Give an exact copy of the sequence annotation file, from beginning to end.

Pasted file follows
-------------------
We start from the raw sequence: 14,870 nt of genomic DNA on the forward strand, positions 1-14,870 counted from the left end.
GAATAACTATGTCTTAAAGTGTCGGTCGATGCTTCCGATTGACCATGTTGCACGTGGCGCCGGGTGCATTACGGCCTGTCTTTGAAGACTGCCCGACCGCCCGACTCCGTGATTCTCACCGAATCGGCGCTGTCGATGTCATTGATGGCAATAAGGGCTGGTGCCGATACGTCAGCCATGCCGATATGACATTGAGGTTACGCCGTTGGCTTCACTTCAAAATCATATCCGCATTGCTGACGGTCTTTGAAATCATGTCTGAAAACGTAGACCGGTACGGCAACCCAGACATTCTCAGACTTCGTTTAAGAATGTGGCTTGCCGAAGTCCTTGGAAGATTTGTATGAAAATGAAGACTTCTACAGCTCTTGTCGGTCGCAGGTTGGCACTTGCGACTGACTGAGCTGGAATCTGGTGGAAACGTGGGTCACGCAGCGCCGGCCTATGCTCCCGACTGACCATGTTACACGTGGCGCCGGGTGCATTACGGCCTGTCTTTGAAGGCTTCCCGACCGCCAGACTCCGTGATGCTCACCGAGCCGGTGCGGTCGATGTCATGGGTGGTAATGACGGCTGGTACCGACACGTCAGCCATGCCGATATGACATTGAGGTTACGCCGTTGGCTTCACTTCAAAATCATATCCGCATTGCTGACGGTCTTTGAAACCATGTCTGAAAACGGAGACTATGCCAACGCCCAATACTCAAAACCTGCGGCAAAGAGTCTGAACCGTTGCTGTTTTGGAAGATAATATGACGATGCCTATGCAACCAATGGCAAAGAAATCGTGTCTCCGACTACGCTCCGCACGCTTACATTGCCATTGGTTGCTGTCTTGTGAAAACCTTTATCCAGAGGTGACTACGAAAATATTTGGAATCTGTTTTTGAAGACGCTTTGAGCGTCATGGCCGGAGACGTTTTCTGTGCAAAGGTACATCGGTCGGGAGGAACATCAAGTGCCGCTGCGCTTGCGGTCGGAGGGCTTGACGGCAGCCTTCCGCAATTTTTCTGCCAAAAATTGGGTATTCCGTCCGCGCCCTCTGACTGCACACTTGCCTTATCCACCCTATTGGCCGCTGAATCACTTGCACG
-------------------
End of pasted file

We start from the raw sequence: 14,870 nt of genomic DNA on the forward strand, positions 1-14,870 counted from the left end.
GAATAACTATGTCTTAAAGTGTCGGTCGATGCTTCCGATTGACCATGTTGCACGTGGCGCCGGGTGCATTACGGCCTGTCTTTGAAGACTGCCCGACCGCCCGACTCCGTGATTCTCACCGAATCGGCGCTGTCGATGTCATTGATGGCAATAAGGGCTGGTGCCGATACGTCAGCCATGCCGATATGACATTGAGGTTACGCCGTTGGCTTCACTTCAAAATCATATCCGCATTGCTGACGGTCTTTGAAATCATGTCTGAAAACGTAGACCGGTACGGCAACCCAGACATTCTCAGACTTCGTTTAAGAATGTGGCTTGCCGAAGTCCTTGGAAGATTTGTATGAAAATGAAGACTTCTACAGCTCTTGTCGGTCGCAGGTTGGCACTTGCGACTGACTGAGCTGGAATCTGGTGGAAACGTGGGTCACGCAGCGCCGGCCTATGCTCCCGACTGACCATGTTACACGTGGCGCCGGGTGCATTACGGCCTGTCTTTGAAGGCTTCCCGACCGCCAGACTCCGTGATGCTCACCGAGCCGGTGCGGTCGATGTCATGGGTGGTAATGACGGCTGGTACCGACACGTCAGCCATGCCGATATGACATTGAGGTTACGCCGTTGGCTTCACTTCAAAATCATATCCGCATTGCTGACGGTCTTTGAAACCATGTCTGAAAACGGAGACTATGCCAACGCCCAATACTCAAAACCTGCGGCAAAGAGTCTGAACCGTTGCTGTTTTGGAAGATAATATGACGATGCCTATGCAACCAATGGCAAAGAAATCGTGTCTCCGACTACGCTCCGCACGCTTACATTGCCATTGGTTGCTGTCTTGTGAAAACCTTTATCCAGAGGTGACTACGAAAATATTTGGAATCTGTTTTTGAAGACGCTTTGAGCGTCATGGCCGGAGACGTTTTCTGTGCAAAGGTACATCGGTCGGGAGGAACATCAAGTGCCGCTGCGCTTGCGGTCGGAGGGCTTGACGGCAGCCTTCCGCAATTTTTCTGCCAAAAATTGGGTATTCCGTCCGCGCCCTCTGACTGCACACTTGCCTTATCCACCCTATTGGCCGCTGAATCACTTGCACG